While I'm not an expert in art conservation, I am the artist who paints full-time. After years of painting, conversations with other professionals and some research, I can offer my basic guidance choosing oil paints. Feel free to research this topic further via my references or by contacting products’ manufacturers, or any other way you may see fit.
Artists have many choices. Picking the right brand of oil paint can be a challenge. Some brands are promoted so heavily by art supply companies that artists buy their paint without a second thought. When I was a student, the quality of paint hardly ever mattered to me and my most common determinant was the price. Today as I take care of my art, however, my buying choices are strongly influenced by the quality and lightfastness of oil paint.
There are several important properties of oil paint artists should pay attention to. The most necessary information can be seen right on the tube. Don’t buy paint that doesn’t have the following data printed on it.
1. Transparency vs. opaqueness of your paint.
An empty square, half-empty, or filled square-gives artists information about the paint’s transparency. While some colors are transparent, others are opaque or semi-opaque. Some brands just say “Transparent” or “Semi-opaque” as opposed to assigning a specific symbol to it. So when I chose my paint for glazing-applying transparent layers of paint-I look at the square/ or a note on transparency to determine if my paint is naturally good for glazing. Some transparent colors are Gamblin’s ultramarine blue, Michael Harding’s bright yellow lake, or Charvin’s transparent yellow ochre, etc. Opaque or semi-opaque colors are often good for scumbling.
2. Pigments used in oil paint determine the lightfastness (resistance to light) or longevity of your art.
This is the most important principle in choosing your paint. While some basic colors have just one pigment, there are many colors that consist of several pigments mixed together along with oil, fillers, and binders. These “new”, not historical colors give artists a lot more color choices but each pigment present in such paint tube should be checked for lighfastness separately. For example, Winton flesh tint has 4 pigments in it (PW6, PW5, PY42, and PV19).
The pigments are described by letters and numbers. For example, PB15-phtylocianine blue is rated lightfastness I. PW1-lead white is lightfastness I. PR2-Napthol red G- lightfastness II, etc.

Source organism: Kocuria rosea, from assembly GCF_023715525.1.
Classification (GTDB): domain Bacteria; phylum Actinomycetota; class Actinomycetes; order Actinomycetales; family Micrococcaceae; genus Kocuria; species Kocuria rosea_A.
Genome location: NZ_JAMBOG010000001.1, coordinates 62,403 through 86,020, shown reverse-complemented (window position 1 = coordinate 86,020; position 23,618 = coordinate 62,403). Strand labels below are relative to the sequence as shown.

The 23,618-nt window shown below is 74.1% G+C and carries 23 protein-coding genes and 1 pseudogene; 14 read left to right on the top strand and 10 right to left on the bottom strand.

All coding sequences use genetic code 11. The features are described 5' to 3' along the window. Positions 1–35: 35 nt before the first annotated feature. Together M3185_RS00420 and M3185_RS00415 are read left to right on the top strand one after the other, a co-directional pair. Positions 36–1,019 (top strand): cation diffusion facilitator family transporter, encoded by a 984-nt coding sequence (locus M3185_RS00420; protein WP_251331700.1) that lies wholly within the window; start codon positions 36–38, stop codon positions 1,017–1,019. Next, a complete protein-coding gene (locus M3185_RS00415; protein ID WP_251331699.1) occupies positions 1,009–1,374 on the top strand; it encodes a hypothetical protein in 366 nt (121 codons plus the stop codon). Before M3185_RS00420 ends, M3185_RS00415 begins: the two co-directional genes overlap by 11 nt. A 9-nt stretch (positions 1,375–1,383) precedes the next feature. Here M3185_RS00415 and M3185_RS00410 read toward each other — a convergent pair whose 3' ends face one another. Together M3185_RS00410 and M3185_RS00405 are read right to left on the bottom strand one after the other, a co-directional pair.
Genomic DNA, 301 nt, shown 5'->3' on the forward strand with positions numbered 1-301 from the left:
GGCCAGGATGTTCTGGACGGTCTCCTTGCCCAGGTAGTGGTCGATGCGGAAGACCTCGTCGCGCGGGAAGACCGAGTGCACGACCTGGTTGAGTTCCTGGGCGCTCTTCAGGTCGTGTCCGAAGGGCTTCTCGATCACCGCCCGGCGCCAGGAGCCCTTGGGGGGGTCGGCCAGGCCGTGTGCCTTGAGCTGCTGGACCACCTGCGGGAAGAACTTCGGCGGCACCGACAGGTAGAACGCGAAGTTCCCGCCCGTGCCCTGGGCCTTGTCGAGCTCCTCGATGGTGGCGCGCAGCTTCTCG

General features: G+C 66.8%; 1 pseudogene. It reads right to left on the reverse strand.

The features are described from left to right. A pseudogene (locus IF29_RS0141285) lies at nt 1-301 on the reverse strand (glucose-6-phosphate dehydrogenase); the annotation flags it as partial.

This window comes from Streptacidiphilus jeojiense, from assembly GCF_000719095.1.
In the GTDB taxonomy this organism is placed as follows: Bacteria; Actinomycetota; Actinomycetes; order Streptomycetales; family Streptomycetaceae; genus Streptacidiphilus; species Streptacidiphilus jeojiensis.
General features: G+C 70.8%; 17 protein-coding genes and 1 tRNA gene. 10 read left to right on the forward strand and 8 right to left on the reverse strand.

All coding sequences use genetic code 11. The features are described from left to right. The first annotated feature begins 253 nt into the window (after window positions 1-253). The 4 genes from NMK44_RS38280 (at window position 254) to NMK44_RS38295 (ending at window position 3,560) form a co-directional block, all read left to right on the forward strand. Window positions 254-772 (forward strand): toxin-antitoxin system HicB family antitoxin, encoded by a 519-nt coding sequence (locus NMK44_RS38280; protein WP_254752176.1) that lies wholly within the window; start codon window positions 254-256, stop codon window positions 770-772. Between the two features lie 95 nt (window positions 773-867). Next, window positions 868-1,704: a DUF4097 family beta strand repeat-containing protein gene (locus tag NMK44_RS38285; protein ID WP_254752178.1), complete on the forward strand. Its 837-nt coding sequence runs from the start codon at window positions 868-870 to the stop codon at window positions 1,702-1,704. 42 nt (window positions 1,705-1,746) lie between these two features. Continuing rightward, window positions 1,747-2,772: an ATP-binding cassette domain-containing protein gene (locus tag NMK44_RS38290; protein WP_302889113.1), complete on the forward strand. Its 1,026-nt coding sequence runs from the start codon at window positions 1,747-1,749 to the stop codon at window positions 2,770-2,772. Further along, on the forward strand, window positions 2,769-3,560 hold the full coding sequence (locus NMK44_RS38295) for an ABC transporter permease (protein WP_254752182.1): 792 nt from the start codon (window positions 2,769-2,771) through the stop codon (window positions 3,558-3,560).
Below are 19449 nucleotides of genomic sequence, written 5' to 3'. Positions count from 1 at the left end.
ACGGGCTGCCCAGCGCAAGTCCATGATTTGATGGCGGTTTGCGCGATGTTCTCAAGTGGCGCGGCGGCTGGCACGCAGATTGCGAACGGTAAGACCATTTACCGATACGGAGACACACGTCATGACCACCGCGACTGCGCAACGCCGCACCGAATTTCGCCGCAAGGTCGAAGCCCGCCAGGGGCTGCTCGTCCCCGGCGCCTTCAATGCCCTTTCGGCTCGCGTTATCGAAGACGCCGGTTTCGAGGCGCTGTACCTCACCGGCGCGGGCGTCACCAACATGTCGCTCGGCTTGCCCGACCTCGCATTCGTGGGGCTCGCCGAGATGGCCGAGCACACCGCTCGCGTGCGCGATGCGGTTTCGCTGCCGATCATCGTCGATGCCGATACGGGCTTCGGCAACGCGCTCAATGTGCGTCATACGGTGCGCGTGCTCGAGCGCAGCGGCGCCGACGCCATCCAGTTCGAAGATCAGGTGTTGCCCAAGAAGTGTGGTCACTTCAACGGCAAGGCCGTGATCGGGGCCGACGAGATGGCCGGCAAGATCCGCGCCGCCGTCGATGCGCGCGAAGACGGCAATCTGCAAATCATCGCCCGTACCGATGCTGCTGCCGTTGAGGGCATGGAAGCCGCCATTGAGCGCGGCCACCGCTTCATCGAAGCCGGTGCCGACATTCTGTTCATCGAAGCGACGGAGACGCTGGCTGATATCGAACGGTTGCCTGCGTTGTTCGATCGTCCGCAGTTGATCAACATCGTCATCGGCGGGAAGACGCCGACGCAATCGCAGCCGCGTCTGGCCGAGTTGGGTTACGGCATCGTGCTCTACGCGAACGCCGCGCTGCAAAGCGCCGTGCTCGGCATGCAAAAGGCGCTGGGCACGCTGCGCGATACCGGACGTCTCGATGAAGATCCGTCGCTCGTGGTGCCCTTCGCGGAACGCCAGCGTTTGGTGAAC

Here is extensive pigment information database that lists oil paint properties including lightfastness: http://www.artiscreation.com/
Each company performs its own tests on lightfastness of the oil paint. This information is included on the tube too. It reads either as +, ++ or +++, or lightfastness 1, lightfastness 2, or lightfastness 3 and so on. The higher the number (3-4) the less lightfast the paint is. By nature, browns and ochres are often more lightfast than some funky colors, like alizarin crimson or turquoise. Those colors that have lightfastness 3-4 are fugitive and fade pretty quickly. If you paint professionally, those colors should be avoided painting with.
Artists can perform their own tests as well by exposing 1/2 of paint to the sun (while the other half is covered by black tape or cardboard). Lift the tape in a month of continuous light exposure to see the change in color of your pigment. Artist Virgil Elliott has tested numerous colors of various brands and he included a lot of information about painting in his book "Traditional oil painting." http://www.amazon.com/Traditional-Oil-Painting-Techniques-Renaissance/dp/0823030660/ref=sr_1_1?s=books&ie=UTF8&qid=1414806712&sr=1-1&keywords=traditional+oil+painting
3. Type of oil mixed into the paint.
All paints have some oil premixed into the paint. Linseed oil-is the most stable oil that is also used widely as paint medium by artists. It’s long-lasting and dries quite quickly.
Safflower oil, poppy oil, and walnut oil are other, less stable oils often used as vehicles mixed into tubed oil paint.
4. The amount of fillers and binders present in oil paint.
Various amounts of fillers and binders are mixed into oils as well. They dilute the pigment by “stretching” the paint and thus making it cheaper to the consumer. Fillers and binders greatly affect the consistency and texture of paint. It could affect the drying speed of paint as well. Rublev colors, manufactured by Natural Pigments, don't have any filler in their paint making the oils more stable and with high tinting strength. Like other professional-grade paints, they give artists a lot more pigment placed in a small tube as opposed to cheaper oil paint manufactured in a much larger tube.
-Rublev colors by NP
These are great resources for further research:
The atelier movement- a closed group on Facebook-exists for artists interested in classical painting. The group’s administrator is classically trained artist-Graydon Parrish.
-Artist Virgil Elliot: http://virgilelliott.com/
-Beth Sistrunk's blog: www.bethsistrunk.com
-Douglas Flynt' blog: http://douglasflynt.blogspot.com/
-"The artist's handbook of materials & techniques" by Ralph Mayer: http://www.amazon.com/The-Artists-Handbook-Materials-Techniques/dp/0670837016
Visit my website today for tutorials, art and news: www.veronicasart.com